Vaping is a major health issue

Published 5:57 pm Wednesday, October 23, 2019

By Jack Bernard
Bernard is a retired corporate executive.

Thank goodness for Mississippi and Alabama? How many times have you heard this said when it comes to being behind the times? Well, you can’t say it about vaping. Both states have two bills introduced to regulate vaping. We have none.

What is vaping? The short answer is “ask your teen.” He or she will tell you all about e-cigarettes (e-cigs), which heat up a fluid containing nicotine. In short, vaping is defined as the inhaling of the smoke that is a direct result of heating up that liquid.

Unfortunately, much of what the teens think they know is incorrect. Many teens believe vaping is a healthy substitute for regular cigarettes. It’s not.

There are a few local and state voices who recognize the crisis. In particular, Dr. Kathleen Toomey, head of the Georgia Department of Public Health, recently issued a memo to Georgia Boards of Health (note: I am on the Fayette County BOH). Dr. Toomey indicated:

The nicotine in e-cigs impair adolescent development while the use of e-cigs is a gateway to the use of regular cigarettes.

There have already been two deaths here and 21 instances of vaping associated lung disease with another 15 under review.

The average person stricken is a 33-year-old male.

The situation is dire. Vaping affects the brain, especially in teens, and those effects may be non-reversible. It’s certain that it has many other negative health consequences, some of which are already showing up.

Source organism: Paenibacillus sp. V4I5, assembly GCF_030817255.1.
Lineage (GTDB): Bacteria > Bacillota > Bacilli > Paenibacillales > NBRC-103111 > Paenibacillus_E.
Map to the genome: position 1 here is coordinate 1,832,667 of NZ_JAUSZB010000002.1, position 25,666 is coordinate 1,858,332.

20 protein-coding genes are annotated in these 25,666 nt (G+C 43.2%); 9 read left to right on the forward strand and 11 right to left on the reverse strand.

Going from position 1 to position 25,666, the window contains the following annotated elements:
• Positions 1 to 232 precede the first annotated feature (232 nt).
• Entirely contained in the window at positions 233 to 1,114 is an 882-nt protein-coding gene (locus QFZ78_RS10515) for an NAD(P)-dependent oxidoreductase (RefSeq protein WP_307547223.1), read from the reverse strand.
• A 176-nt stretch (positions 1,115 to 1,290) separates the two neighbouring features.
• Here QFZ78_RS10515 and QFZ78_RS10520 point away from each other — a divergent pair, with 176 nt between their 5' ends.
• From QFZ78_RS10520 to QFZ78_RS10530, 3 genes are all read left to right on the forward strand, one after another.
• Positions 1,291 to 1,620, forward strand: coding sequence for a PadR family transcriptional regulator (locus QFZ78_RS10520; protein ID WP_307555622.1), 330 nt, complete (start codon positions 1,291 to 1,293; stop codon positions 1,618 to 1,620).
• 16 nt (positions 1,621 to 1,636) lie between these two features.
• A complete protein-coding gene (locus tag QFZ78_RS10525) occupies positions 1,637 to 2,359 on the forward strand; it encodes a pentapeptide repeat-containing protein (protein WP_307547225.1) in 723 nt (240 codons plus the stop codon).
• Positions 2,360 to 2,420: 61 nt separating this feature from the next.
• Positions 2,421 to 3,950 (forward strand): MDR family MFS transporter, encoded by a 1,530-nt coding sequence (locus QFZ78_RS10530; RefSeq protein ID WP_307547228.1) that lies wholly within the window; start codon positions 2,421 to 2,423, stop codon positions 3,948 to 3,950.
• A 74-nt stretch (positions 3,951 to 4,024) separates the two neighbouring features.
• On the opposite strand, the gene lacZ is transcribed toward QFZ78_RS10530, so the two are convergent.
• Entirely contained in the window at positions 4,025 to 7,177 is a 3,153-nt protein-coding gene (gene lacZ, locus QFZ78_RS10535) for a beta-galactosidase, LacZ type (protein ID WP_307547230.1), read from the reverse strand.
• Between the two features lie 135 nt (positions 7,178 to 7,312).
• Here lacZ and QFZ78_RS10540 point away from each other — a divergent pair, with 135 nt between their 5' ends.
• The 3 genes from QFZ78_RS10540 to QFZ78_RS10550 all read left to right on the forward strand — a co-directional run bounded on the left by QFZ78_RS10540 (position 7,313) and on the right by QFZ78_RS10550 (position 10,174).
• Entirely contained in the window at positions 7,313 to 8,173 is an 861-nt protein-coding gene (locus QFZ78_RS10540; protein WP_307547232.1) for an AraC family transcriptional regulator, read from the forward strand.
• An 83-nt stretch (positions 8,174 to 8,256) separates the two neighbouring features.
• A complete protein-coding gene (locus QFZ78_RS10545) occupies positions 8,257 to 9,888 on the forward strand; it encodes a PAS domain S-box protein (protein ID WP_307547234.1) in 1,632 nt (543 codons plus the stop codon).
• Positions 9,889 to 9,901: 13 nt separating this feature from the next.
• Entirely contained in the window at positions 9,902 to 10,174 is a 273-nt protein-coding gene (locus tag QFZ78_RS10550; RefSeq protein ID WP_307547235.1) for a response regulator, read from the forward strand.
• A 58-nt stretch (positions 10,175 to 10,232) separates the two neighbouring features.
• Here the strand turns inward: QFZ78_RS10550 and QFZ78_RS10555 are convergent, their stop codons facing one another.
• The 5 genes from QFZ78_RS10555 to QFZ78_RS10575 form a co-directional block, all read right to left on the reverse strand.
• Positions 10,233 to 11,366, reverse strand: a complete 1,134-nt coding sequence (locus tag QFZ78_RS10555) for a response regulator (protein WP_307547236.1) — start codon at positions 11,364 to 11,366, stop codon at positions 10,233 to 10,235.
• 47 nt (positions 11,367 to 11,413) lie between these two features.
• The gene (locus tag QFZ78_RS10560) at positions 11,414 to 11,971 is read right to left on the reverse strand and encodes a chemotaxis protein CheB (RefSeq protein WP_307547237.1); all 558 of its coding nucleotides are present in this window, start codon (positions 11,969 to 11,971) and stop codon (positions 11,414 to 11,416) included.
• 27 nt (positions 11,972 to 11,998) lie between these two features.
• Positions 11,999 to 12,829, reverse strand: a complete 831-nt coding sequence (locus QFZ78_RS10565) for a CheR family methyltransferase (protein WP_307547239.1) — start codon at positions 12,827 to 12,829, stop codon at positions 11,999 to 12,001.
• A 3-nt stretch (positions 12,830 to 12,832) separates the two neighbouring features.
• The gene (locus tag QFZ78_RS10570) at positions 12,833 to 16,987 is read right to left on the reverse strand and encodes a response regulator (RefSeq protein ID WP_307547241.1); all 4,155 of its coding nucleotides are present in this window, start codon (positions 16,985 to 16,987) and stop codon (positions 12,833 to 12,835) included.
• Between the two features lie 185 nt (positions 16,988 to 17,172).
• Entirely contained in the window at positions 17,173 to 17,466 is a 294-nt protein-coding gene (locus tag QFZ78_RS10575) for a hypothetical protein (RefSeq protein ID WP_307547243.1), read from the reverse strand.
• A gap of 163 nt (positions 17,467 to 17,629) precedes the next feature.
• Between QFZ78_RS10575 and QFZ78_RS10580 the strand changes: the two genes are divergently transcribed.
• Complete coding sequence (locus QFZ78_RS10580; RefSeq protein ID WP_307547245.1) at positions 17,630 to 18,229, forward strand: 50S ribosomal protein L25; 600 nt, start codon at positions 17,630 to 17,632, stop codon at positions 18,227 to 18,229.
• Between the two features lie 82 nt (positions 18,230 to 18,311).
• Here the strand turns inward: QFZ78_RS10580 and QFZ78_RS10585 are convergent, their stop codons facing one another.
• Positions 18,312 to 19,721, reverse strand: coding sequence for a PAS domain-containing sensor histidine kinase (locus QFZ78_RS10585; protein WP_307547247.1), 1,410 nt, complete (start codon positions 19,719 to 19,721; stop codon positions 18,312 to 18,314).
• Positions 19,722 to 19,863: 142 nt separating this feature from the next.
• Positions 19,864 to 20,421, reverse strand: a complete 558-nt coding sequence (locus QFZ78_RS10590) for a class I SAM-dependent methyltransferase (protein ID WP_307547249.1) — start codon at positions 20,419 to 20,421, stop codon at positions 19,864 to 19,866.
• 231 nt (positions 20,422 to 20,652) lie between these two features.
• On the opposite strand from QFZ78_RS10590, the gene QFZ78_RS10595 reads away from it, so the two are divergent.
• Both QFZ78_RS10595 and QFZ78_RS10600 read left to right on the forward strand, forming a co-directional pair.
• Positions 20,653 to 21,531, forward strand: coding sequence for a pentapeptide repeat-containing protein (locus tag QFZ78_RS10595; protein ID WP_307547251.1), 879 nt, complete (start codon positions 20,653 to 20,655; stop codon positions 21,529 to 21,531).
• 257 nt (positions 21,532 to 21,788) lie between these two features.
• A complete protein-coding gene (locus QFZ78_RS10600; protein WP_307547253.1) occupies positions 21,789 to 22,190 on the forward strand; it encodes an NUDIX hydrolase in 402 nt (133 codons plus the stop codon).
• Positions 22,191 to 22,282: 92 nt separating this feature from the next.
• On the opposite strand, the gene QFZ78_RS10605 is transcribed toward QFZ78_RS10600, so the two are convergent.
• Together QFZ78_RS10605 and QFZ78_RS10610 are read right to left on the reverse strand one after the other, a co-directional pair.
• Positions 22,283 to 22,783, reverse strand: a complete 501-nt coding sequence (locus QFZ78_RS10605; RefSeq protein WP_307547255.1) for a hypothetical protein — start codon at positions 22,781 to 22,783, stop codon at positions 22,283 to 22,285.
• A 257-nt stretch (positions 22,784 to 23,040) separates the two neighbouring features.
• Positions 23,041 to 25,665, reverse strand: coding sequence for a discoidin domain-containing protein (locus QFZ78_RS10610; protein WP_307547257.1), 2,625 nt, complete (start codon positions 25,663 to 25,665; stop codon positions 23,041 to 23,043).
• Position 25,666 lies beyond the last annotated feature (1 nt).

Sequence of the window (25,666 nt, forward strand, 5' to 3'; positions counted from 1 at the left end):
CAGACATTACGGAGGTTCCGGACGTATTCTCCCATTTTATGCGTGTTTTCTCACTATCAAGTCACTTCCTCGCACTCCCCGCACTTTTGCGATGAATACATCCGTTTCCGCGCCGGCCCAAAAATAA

Per the CDC, there have already been 1,479 lung disease cases nationwide due to vaping. And, the number is growing rapidly as the use of vaping spreads, especially among our youth.

Therefore, the CDC is recommending that e-cigs not be used at all, even as a substitute for regular cigarettes. Further, the head of the FDA, Scott Gottlieb, has signified that there is a big problem with vaping and has drafted regulatory guidance (FDA-2019-D-0661).

Thus far, efforts by other states have been primarily in four areas:

spreading knowledge about the harms of vaping, especially to younger people;

prohibiting flavored e-cigs;

raising the e-cig smoking age to more than 18 (note: you must be 21 to buy a beer); and

increasing taxes in a major way to cut use and fund preventative measures.

What can you do to prevent this epidemic from spreading?

Contact both your state and federal representatives. Don’t accept the sleezy politician’s typical excuse that the issue needs to be studied or that we need a committee. We already know vaping is killing our kids.